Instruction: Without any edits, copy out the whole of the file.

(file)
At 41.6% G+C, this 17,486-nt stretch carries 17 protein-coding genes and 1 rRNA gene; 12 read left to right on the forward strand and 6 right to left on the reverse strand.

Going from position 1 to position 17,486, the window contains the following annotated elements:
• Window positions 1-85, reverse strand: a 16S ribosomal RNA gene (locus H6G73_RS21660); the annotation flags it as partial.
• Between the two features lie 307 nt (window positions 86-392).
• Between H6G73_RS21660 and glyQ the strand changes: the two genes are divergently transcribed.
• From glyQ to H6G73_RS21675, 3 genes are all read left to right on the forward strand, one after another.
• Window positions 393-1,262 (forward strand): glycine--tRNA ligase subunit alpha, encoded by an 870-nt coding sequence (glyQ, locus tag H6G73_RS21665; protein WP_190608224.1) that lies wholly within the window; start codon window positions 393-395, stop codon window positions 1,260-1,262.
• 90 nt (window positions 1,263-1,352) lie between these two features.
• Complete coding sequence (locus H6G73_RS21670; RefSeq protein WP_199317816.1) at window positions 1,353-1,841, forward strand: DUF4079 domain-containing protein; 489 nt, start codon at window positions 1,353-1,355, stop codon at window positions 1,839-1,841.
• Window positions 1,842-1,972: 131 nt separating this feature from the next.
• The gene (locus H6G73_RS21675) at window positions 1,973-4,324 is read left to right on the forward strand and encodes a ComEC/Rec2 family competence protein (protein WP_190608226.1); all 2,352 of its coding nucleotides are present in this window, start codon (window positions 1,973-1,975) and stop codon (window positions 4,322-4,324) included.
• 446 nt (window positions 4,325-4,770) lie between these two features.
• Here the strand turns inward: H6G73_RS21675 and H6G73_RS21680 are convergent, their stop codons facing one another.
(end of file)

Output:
At 41.6% G+C, this 17,486-nt stretch carries 17 protein-coding genes and 1 rRNA gene; 12 read left to right on the forward strand and 6 right to left on the reverse strand.

Going from position 1 to position 17,486, the window contains the following annotated elements:
• Window positions 1-85, reverse strand: a 16S ribosomal RNA gene (locus H6G73_RS21660); the annotation flags it as partial.
• Between the two features lie 307 nt (window positions 86-392).
• Between H6G73_RS21660 and glyQ the strand changes: the two genes are divergently transcribed.
• From glyQ to H6G73_RS21675, 3 genes are all read left to right on the forward strand, one after another.
• Window positions 393-1,262 (forward strand): glycine--tRNA ligase subunit alpha, encoded by an 870-nt coding sequence (glyQ, locus tag H6G73_RS21665; protein WP_190608224.1) that lies wholly within the window; start codon window positions 393-395, stop codon window positions 1,260-1,262.
• 90 nt (window positions 1,263-1,352) lie between these two features.
• Complete coding sequence (locus H6G73_RS21670; RefSeq protein WP_199317816.1) at window positions 1,353-1,841, forward strand: DUF4079 domain-containing protein; 489 nt, start codon at window positions 1,353-1,355, stop codon at window positions 1,839-1,841.
• Window positions 1,842-1,972: 131 nt separating this feature from the next.
• The gene (locus H6G73_RS21675) at window positions 1,973-4,324 is read left to right on the forward strand and encodes a ComEC/Rec2 family competence protein (protein WP_190608226.1); all 2,352 of its coding nucleotides are present in this window, start codon (window positions 1,973-1,975) and stop codon (window positions 4,322-4,324) included.
• 446 nt (window positions 4,325-4,770) lie between these two features.
• Here the strand turns inward: H6G73_RS21675 and H6G73_RS21680 are convergent, their stop codons facing one another.